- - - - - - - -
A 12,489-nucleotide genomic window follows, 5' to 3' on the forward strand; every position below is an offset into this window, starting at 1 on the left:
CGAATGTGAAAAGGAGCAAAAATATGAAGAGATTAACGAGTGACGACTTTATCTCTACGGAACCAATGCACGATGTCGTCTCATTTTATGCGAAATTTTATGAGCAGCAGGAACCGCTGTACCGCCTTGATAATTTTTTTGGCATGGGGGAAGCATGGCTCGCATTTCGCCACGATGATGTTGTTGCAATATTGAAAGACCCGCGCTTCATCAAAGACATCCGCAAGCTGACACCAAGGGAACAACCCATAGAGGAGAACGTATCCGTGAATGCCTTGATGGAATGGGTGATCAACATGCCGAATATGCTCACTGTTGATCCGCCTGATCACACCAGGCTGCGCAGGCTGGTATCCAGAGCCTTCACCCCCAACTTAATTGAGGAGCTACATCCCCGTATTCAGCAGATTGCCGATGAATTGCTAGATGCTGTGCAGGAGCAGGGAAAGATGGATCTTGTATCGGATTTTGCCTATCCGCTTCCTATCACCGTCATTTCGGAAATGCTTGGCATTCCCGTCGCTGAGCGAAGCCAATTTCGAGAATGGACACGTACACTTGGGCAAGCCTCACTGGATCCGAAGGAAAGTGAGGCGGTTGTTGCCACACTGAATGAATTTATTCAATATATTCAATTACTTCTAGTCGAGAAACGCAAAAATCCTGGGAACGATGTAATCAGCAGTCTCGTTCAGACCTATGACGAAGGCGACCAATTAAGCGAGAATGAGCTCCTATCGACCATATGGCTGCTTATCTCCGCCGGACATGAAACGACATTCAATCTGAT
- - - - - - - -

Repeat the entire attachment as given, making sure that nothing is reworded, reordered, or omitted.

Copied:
A 12,489-nucleotide genomic window follows, 5' to 3' on the forward strand; every position below is an offset into this window, starting at 1 on the left:
CGAATGTGAAAAGGAGCAAAAATATGAAGAGATTAACGAGTGACGACTTTATCTCTACGGAACCAATGCACGATGTCGTCTCATTTTATGCGAAATTTTATGAGCAGCAGGAACCGCTGTACCGCCTTGATAATTTTTTTGGCATGGGGGAAGCATGGCTCGCATTTCGCCACGATGATGTTGTTGCAATATTGAAAGACCCGCGCTTCATCAAAGACATCCGCAAGCTGACACCAAGGGAACAACCCATAGAGGAGAACGTATCCGTGAATGCCTTGATGGAATGGGTGATCAACATGCCGAATATGCTCACTGTTGATCCGCCTGATCACACCAGGCTGCGCAGGCTGGTATCCAGAGCCTTCACCCCCAACTTAATTGAGGAGCTACATCCCCGTATTCAGCAGATTGCCGATGAATTGCTAGATGCTGTGCAGGAGCAGGGAAAGATGGATCTTGTATCGGATTTTGCCTATCCGCTTCCTATCACCGTCATTTCGGAAATGCTTGGCATTCCCGTCGCTGAGCGAAGCCAATTTCGAGAATGGACACGTACACTTGGGCAAGCCTCACTGGATCCGAAGGAAAGTGAGGCGGTTGTTGCCACACTGAATGAATTTATTCAATATATTCAATTACTTCTAGTCGAGAAACGCAAAAATCCTGGGAACGATGTAATCAGCAGTCTCGTTCAGACCTATGACGAAGGCGACCAATTAAGCGAGAATGAGCTCCTATCGACCATATGGCTGCTTATCTCCGCCGGACATGAAACGACATTCAATCTGAT